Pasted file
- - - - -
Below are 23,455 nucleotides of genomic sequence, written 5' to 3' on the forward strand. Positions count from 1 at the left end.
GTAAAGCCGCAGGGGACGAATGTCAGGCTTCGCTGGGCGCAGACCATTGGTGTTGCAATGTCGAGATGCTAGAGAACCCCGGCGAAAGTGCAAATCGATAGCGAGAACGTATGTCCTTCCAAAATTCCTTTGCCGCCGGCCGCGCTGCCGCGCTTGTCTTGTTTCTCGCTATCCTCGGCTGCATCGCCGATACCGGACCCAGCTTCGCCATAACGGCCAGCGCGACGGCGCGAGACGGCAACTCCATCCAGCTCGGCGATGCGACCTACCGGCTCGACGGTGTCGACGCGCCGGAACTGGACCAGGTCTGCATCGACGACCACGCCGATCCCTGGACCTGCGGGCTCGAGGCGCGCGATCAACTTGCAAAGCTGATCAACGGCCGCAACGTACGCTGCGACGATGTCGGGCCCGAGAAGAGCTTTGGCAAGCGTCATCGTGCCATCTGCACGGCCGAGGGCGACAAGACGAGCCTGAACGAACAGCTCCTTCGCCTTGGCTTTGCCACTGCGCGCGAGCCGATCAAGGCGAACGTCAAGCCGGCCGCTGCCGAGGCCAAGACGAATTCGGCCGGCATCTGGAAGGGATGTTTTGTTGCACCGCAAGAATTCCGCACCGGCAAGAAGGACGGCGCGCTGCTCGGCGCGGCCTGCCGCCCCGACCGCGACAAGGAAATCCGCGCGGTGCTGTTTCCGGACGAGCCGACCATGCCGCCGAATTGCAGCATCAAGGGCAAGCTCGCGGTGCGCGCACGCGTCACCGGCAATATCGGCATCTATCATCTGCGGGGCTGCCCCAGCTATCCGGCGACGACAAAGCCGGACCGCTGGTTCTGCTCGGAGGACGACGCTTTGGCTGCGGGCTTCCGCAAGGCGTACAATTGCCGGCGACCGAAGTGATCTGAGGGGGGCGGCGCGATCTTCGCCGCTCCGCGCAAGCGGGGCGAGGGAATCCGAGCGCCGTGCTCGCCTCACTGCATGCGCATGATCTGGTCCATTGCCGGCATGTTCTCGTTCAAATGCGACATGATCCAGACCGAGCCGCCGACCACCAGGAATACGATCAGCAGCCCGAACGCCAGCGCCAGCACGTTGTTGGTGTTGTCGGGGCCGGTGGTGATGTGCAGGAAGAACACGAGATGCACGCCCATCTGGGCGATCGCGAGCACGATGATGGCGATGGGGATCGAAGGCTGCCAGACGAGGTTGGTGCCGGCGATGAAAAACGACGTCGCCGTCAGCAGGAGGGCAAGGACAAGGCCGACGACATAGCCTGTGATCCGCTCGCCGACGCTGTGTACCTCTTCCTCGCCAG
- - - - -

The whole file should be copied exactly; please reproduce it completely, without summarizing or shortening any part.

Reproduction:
Below are 23,455 nucleotides of genomic sequence, written 5' to 3' on the forward strand. Positions count from 1 at the left end.
GTAAAGCCGCAGGGGACGAATGTCAGGCTTCGCTGGGCGCAGACCATTGGTGTTGCAATGTCGAGATGCTAGAGAACCCCGGCGAAAGTGCAAATCGATAGCGAGAACGTATGTCCTTCCAAAATTCCTTTGCCGCCGGCCGCGCTGCCGCGCTTGTCTTGTTTCTCGCTATCCTCGGCTGCATCGCCGATACCGGACCCAGCTTCGCCATAACGGCCAGCGCGACGGCGCGAGACGGCAACTCCATCCAGCTCGGCGATGCGACCTACCGGCTCGACGGTGTCGACGCGCCGGAACTGGACCAGGTCTGCATCGACGACCACGCCGATCCCTGGACCTGCGGGCTCGAGGCGCGCGATCAACTTGCAAAGCTGATCAACGGCCGCAACGTACGCTGCGACGATGTCGGGCCCGAGAAGAGCTTTGGCAAGCGTCATCGTGCCATCTGCACGGCCGAGGGCGACAAGACGAGCCTGAACGAACAGCTCCTTCGCCTTGGCTTTGCCACTGCGCGCGAGCCGATCAAGGCGAACGTCAAGCCGGCCGCTGCCGAGGCCAAGACGAATTCGGCCGGCATCTGGAAGGGATGTTTTGTTGCACCGCAAGAATTCCGCACCGGCAAGAAGGACGGCGCGCTGCTCGGCGCGGCCTGCCGCCCCGACCGCGACAAGGAAATCCGCGCGGTGCTGTTTCCGGACGAGCCGACCATGCCGCCGAATTGCAGCATCAAGGGCAAGCTCGCGGTGCGCGCACGCGTCACCGGCAATATCGGCATCTATCATCTGCGGGGCTGCCCCAGCTATCCGGCGACGACAAAGCCGGACCGCTGGTTCTGCTCGGAGGACGACGCTTTGGCTGCGGGCTTCCGCAAGGCGTACAATTGCCGGCGACCGAAGTGATCTGAGGGGGGCGGCGCGATCTTCGCCGCTCCGCGCAAGCGGGGCGAGGGAATCCGAGCGCCGTGCTCGCCTCACTGCATGCGCATGATCTGGTCCATTGCCGGCATGTTCTCGTTCAAATGCGACATGATCCAGACCGAGCCGCCGACCACCAGGAATACGATCAGCAGCCCGAACGCCAGCGCCAGCACGTTGTTGGTGTTGTCGGGGCCGGTGGTGATGTGCAGGAAGAACACGAGATGCACGCCCATCTGGGCGATCGCGAGCACGATGATGGCGATGGGGATCGAAGGCTGCCAGACGAGGTTGGTGCCGGCGATGAAAAACGACGTCGCCGTCAGCAGGAGGGCAAGGACAAGGCCGACGACATAGCCTGTGATCCGCTCGCCGACGCTGTGTACCTCTTCCTCGCCAG